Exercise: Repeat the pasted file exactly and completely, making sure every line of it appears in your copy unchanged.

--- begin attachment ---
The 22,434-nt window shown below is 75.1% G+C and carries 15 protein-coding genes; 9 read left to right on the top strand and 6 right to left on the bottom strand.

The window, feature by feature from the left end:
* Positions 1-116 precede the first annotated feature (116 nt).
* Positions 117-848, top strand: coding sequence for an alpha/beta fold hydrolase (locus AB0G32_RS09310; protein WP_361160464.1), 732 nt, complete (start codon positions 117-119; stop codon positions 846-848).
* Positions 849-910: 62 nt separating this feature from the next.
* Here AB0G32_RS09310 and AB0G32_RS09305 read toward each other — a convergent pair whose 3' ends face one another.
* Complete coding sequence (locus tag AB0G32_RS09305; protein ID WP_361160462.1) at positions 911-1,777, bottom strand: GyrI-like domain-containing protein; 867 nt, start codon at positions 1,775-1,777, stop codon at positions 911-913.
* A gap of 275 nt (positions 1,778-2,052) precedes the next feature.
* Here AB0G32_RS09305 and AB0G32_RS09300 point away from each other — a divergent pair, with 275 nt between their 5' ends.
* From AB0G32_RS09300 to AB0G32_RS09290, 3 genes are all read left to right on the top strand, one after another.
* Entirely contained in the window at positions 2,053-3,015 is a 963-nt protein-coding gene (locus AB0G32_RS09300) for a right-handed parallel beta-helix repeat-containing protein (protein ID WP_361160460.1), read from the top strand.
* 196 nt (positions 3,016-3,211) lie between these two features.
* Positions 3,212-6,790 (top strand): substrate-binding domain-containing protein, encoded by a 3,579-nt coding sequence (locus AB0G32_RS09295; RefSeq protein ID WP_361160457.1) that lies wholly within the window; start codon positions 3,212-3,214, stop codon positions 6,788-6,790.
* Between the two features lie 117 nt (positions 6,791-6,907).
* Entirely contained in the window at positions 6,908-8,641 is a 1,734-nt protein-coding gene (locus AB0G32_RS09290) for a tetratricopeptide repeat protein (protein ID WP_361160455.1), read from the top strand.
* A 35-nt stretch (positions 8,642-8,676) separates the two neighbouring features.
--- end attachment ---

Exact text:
The 22,434-nt window shown below is 75.1% G+C and carries 15 protein-coding genes; 9 read left to right on the top strand and 6 right to left on the bottom strand.

The window, feature by feature from the left end:
* Positions 1-116 precede the first annotated feature (116 nt).
* Positions 117-848, top strand: coding sequence for an alpha/beta fold hydrolase (locus AB0G32_RS09310; protein WP_361160464.1), 732 nt, complete (start codon positions 117-119; stop codon positions 846-848).
* Positions 849-910: 62 nt separating this feature from the next.
* Here AB0G32_RS09310 and AB0G32_RS09305 read toward each other — a convergent pair whose 3' ends face one another.
* Complete coding sequence (locus tag AB0G32_RS09305; protein ID WP_361160462.1) at positions 911-1,777, bottom strand: GyrI-like domain-containing protein; 867 nt, start codon at positions 1,775-1,777, stop codon at positions 911-913.
* A gap of 275 nt (positions 1,778-2,052) precedes the next feature.
* Here AB0G32_RS09305 and AB0G32_RS09300 point away from each other — a divergent pair, with 275 nt between their 5' ends.
* From AB0G32_RS09300 to AB0G32_RS09290, 3 genes are all read left to right on the top strand, one after another.
* Entirely contained in the window at positions 2,053-3,015 is a 963-nt protein-coding gene (locus AB0G32_RS09300) for a right-handed parallel beta-helix repeat-containing protein (protein ID WP_361160460.1), read from the top strand.
* 196 nt (positions 3,016-3,211) lie between these two features.
* Positions 3,212-6,790 (top strand): substrate-binding domain-containing protein, encoded by a 3,579-nt coding sequence (locus AB0G32_RS09295; RefSeq protein ID WP_361160457.1) that lies wholly within the window; start codon positions 3,212-3,214, stop codon positions 6,788-6,790.
* Between the two features lie 117 nt (positions 6,791-6,907).
* Entirely contained in the window at positions 6,908-8,641 is a 1,734-nt protein-coding gene (locus AB0G32_RS09290) for a tetratricopeptide repeat protein (protein ID WP_361160455.1), read from the top strand.
* A 35-nt stretch (positions 8,642-8,676) separates the two neighbouring features.